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Drug Impairment Not Just an Aviation or Medical Certification Issue
NTSB study still leaves plenty of unknowns
September 10, 2014 – The National Transportation Safety Board on Tuesday adopted recommendations that would help educate pilots on the potential impairment risks in prescription and over-the-counter medications, as use of such medications grows among the entire U.S. population.
The Board also made six recommendations, four to the FAA and two to state governments, on how to widen education efforts on impairment by such drugs as well as risks regarding marijuana use. NTSB will also issue a safety alert to pilots regarding the impairment risks of prescription and over-the-counter medications.
“The study focuses on general aviation pilots as a basis for considering the impact of medications on all transportation modes, because it is about the only data set available thanks to mandatory post mortem toxicological screening following fatal accidents. Other modes of personal and recreational transportation are not subject to these requirements,” said Doug Macnair, EAA’s vice president of government relations. “This initial step does not single general aviation out from other transportation modes. NTSB researchers told the Board several times that there is still much to learn before any conclusions can be made. The aircraft accident rate has continued to fall over the 22-year period of the study, and accidents where impairment by medications or drugs is determined to be a causal factor have not increased over that period of time.”
The recommendations came after a Board study showed that since 1990, the number of pilot fatalities involving impairment continued to be a minimal percentage. The most common drug found was diphenhydramine, often found in cold and allergy medications. The findings also showed, unsurprisingly, that prescription and over-the-counter medication use grew with the age of the pilots studied.
“Read the label and find information about these medications,” responded Dr. Loren Groff, one of the NTSB researchers, when asked by Board member Mark Rosekind what pilots should take away from the study.
The researchers also mentioned that the findings do not cast any particular conclusion on those without medical certification, such as sport pilots, who were involved in fatal accidents. Board member Robert Sumwalt asked how the study might affect the push for third-class medical certification reform, but researchers agreed that more information was needed to establish any connection.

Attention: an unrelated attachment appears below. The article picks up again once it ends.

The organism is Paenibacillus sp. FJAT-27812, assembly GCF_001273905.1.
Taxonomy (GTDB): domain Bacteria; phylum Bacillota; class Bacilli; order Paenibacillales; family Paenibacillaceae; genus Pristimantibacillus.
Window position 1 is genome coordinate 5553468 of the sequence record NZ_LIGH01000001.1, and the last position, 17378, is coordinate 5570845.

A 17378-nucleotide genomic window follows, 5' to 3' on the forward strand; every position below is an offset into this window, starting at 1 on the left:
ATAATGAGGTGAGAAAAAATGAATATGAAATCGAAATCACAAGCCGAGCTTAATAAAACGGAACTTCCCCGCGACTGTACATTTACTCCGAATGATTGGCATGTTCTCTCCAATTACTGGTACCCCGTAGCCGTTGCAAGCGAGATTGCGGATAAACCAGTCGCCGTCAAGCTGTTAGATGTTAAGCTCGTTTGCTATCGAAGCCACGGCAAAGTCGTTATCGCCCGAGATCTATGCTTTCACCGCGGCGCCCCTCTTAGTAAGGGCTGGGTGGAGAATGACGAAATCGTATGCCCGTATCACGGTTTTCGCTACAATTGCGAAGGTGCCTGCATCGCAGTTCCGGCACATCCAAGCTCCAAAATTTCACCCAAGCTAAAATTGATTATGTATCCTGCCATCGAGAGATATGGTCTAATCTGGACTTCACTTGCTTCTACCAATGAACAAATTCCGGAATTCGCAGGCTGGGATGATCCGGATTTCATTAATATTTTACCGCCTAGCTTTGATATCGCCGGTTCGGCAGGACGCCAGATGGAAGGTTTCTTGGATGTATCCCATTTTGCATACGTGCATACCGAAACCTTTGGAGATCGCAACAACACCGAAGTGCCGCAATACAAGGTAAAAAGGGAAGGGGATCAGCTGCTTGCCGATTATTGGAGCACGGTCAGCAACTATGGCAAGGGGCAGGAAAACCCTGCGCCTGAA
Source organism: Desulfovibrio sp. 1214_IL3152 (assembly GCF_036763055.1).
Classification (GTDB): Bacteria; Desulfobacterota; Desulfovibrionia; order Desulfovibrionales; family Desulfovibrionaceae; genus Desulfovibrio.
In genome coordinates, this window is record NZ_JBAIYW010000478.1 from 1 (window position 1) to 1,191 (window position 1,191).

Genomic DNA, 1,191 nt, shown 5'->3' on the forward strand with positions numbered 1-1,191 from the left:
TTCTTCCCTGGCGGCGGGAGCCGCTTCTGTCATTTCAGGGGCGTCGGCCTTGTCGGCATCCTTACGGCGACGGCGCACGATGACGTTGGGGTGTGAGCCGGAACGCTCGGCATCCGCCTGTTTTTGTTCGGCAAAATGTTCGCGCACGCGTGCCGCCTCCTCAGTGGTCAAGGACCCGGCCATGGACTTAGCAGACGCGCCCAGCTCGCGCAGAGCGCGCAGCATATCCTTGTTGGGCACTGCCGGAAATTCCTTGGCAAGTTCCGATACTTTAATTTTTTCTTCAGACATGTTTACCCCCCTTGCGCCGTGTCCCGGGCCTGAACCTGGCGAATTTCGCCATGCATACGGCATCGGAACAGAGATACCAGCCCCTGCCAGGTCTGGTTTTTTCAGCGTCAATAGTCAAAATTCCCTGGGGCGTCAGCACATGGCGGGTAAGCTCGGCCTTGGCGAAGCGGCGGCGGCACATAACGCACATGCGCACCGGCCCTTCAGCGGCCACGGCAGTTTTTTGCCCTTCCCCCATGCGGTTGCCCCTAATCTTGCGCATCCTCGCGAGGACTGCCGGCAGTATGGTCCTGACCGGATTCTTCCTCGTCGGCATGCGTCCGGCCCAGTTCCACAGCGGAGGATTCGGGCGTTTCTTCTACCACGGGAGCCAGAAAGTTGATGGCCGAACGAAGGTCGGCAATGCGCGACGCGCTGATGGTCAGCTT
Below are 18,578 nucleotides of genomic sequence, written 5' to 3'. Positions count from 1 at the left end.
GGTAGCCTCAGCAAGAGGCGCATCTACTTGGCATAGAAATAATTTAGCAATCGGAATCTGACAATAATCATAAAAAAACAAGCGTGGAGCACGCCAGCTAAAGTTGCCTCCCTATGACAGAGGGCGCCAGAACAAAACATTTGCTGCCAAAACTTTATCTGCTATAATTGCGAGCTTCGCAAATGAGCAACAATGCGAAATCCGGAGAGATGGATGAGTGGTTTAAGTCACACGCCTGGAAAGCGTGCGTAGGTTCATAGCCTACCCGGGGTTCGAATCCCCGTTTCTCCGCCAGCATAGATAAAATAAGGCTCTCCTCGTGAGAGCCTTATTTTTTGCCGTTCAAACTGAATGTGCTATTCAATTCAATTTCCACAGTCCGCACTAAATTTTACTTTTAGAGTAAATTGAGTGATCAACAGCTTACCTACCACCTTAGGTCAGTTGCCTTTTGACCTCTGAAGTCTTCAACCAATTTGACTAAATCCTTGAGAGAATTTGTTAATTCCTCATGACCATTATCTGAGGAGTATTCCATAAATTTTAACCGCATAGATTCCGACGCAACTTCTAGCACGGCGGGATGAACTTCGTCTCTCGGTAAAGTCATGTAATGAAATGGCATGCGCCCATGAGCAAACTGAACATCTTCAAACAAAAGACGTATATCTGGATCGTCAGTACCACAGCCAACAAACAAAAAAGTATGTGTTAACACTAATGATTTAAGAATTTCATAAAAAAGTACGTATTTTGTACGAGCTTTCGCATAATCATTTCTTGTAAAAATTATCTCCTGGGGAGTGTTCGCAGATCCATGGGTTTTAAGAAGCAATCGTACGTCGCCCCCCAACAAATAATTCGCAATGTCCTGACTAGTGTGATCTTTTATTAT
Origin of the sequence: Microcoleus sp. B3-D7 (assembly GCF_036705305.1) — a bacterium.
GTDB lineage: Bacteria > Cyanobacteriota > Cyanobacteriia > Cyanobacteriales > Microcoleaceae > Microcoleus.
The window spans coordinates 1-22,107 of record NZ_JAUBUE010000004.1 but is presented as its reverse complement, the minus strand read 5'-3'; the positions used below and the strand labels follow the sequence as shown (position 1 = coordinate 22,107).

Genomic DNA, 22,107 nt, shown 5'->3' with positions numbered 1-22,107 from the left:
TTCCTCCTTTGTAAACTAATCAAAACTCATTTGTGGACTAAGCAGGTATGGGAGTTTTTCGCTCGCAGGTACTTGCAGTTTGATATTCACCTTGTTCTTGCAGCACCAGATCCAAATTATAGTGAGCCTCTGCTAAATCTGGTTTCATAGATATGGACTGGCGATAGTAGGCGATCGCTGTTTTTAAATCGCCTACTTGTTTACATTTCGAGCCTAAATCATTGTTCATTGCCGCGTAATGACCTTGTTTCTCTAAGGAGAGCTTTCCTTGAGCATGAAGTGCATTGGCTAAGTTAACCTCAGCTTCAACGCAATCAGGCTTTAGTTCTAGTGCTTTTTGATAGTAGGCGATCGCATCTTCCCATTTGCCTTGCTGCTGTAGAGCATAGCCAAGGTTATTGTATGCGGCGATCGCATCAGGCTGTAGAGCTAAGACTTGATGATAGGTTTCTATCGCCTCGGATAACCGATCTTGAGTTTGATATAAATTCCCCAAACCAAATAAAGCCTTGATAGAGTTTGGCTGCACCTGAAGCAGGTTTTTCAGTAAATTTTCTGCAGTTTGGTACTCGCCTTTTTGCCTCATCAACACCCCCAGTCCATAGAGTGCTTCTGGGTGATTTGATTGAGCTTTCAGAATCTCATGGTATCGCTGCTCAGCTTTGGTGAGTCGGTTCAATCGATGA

Among the recommendations made by the NTSB were four to the FAA:
- Develop educational information for pilots about potentially impairing drugs, and make pilots aware of less impairing alternatives if they are available;
- Gather more information about the flying activity of pilots not subject to medical certification;
- Study the prevalence of drug use among pilots who are not involved in accidents;
- Develop and distribute a clear policy regarding any marijuana use by airmen regardless of the type of flight operations.
NTSB also made two recommendations to states:
- Medical providers make available much-needed information about the impairing effects of drugs – not only to pilots, but to operators of vehicles in any mode of transportation;
- Use existing newsletters for doctors, pharmacists, and any other health professionals to help educate operators in all modes of transportation.
“We agree that there needs to be more education on the effects of medications and drugs in all modes of transportation,” Macnair said. “We also believe that the medical education requirement included as part of the EAA/AOPA proposal for aeromedical reform addresses the knowledge gap that exists in the pilot population on the impairing effects of prescription and over-the-counter medications. Nothing in the medical certification process that exists today effectively accomplishes that.”
“The goal of the EAA/AOPA medical reform effort is to reduce unnecessary cost and complexity of medical certification, while improving the education of pilots in a manner allowing them to make smart, informed decisions and thus enhance overall safety.”